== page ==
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2004 Roundup
2005 Roundup
2006 Roundup
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"50 First Dates"

Directed by Peter Segal.
Written by George Wing.
Starring Adam Sandler, Drew Barrymore and Sean Astin.
Release Year:  2004
Review Date:  2/12/04 

Folks--

Singles Awareness Day is upon us once again, and that means sappy horseshit romantic comedies...and “50 First Dates” is the best our movie studios had to offer.

Luckily for me, my friend Tricia had a pass for a freebie tonight down in Georgetown at the K Street Theaters, so since I had no desire to see this movie otherwise, I took her up on the offer and as usual, my friend Keith Karem says it best...

“That was dogshit!”

Since Adam Sandler—star and producer of “50 First Dates”—hasn’t made a great movie in, oh, eight years (“Happy Gilmore”, still his only true classic to me), so that his current offering isn’t great is no big surprise.  However, this film tries almost nothing that his previous effort with Drew Barrymore offered, “The Wedding Singer.”  Holy fuckin’ shit, was this bad.  The main hook for the story of “50 First Dates” is the Titanic all by itself:  a woman (Barrymore) who lost her short-term memory in an accident forgets everything she knows every night when she goes to bed.  Worse, everyone in her hometown in Hawaii knows this, so everyone in the girl’s life plays in what is essentially a one-act play that repeats every morning:  they let her eat the same breakfast every day, she goes to visit her dad every day (it’s his birthday, so she makes him a birthday cake every day), she paints the ENTIRE FUCKING GARAGE at dad’s house every day, and she makes her dad and brother watch “The Sixth Sense” on videotape every single day.  Enter a walrus veterinarian (Sandler), who one day meets the girl at her breakfast and falls in love with her...and, when he learns that she has the memory problem he tries to win her over anew every morning at the cafe.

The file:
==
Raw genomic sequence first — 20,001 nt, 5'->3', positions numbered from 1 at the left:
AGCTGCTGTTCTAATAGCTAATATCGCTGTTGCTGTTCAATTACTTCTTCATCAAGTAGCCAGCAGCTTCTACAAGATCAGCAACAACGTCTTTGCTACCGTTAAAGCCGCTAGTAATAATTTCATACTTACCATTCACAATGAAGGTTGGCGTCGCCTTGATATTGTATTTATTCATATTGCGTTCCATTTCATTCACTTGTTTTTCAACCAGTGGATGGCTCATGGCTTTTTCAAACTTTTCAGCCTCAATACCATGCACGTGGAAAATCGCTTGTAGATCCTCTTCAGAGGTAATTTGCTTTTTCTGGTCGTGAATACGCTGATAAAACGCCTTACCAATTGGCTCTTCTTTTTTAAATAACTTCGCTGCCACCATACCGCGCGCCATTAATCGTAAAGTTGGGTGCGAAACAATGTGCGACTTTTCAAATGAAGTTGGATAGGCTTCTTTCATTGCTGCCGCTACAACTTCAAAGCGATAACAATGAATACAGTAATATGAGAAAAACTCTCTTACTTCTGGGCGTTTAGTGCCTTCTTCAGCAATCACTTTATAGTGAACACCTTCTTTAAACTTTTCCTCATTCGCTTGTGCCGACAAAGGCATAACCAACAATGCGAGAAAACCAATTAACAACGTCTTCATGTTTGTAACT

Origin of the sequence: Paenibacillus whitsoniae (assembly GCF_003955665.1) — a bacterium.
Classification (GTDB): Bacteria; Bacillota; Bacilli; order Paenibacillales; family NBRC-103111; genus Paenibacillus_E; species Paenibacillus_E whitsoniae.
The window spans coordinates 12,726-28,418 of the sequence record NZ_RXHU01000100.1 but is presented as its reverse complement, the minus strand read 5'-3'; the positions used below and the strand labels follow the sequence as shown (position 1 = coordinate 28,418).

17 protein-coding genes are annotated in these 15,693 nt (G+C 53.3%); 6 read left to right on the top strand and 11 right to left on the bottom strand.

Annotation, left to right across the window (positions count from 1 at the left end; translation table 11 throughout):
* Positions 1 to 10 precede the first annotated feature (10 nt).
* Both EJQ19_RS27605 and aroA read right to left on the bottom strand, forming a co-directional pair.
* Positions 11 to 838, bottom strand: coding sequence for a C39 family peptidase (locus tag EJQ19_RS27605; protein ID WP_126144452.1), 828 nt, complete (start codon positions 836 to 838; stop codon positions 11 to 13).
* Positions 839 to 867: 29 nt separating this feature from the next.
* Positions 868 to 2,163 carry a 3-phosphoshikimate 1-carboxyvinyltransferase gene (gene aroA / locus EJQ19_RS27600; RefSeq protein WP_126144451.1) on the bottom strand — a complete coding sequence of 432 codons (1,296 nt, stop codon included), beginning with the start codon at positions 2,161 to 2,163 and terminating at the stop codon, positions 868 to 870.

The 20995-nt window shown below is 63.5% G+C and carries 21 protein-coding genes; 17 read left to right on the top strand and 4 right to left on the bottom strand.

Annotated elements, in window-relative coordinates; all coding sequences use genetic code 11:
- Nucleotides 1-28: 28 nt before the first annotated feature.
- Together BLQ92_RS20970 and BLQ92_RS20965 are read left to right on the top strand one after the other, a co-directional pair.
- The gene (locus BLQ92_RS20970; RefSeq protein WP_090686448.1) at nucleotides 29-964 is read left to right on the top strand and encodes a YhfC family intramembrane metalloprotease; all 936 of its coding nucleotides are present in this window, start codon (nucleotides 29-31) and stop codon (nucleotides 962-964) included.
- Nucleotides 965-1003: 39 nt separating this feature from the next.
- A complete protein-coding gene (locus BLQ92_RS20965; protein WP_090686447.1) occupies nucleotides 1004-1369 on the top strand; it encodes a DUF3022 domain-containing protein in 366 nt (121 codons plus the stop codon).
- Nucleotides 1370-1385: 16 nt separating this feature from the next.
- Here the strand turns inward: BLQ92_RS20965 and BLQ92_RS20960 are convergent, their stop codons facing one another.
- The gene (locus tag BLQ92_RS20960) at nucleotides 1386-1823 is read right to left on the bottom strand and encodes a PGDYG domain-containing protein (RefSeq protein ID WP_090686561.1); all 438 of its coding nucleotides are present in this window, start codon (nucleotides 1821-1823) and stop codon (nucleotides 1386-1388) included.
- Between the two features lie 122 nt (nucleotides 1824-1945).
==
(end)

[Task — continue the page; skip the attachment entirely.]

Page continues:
There’s more to it than that (a little more), and then it offers us that ridiculous, no-one-in-medical-history-has-ever-overcome-this-problem style ending that left me shaking my head.  The film is chock-full of those inane Sandler-style beatdowns (punches, kicks and injuries are made five times louder in his films than anyone else’s), potty jokes (made worse by the inclusion of Mr. Dogshit himself, Rob Schneider), and suspension of disbelief that even I could not overcome:  women the world over think that Sandler’s character is hot?  You want me to believe that Sandler could possibly play a veterinarian?  Short-term memory loss might just start to evaporate after a year?

I really hurt inside for Sean Astin, as the lisping, steroid-loving brother of the Barrymore character.  Wow, to have gone from one of the stars of maybe the best trilogy of all time (“The Lord of the Rings”) to starring as a guy that tries to get laughs by flexing his breast muscles had to have an effect on the psyche.  Of course, I would imagine that he wanted to get a bad movie out of his system and this was the perfect way to do it; this reminded me of when I had just left Rome, and had an amazing pasta dinner the night before I left.  The next day, when we flew into Philly International, I just decided to ruin the great taste in my mouth by ordering pizza at Sbarro.  It made perfect sense to me at the time.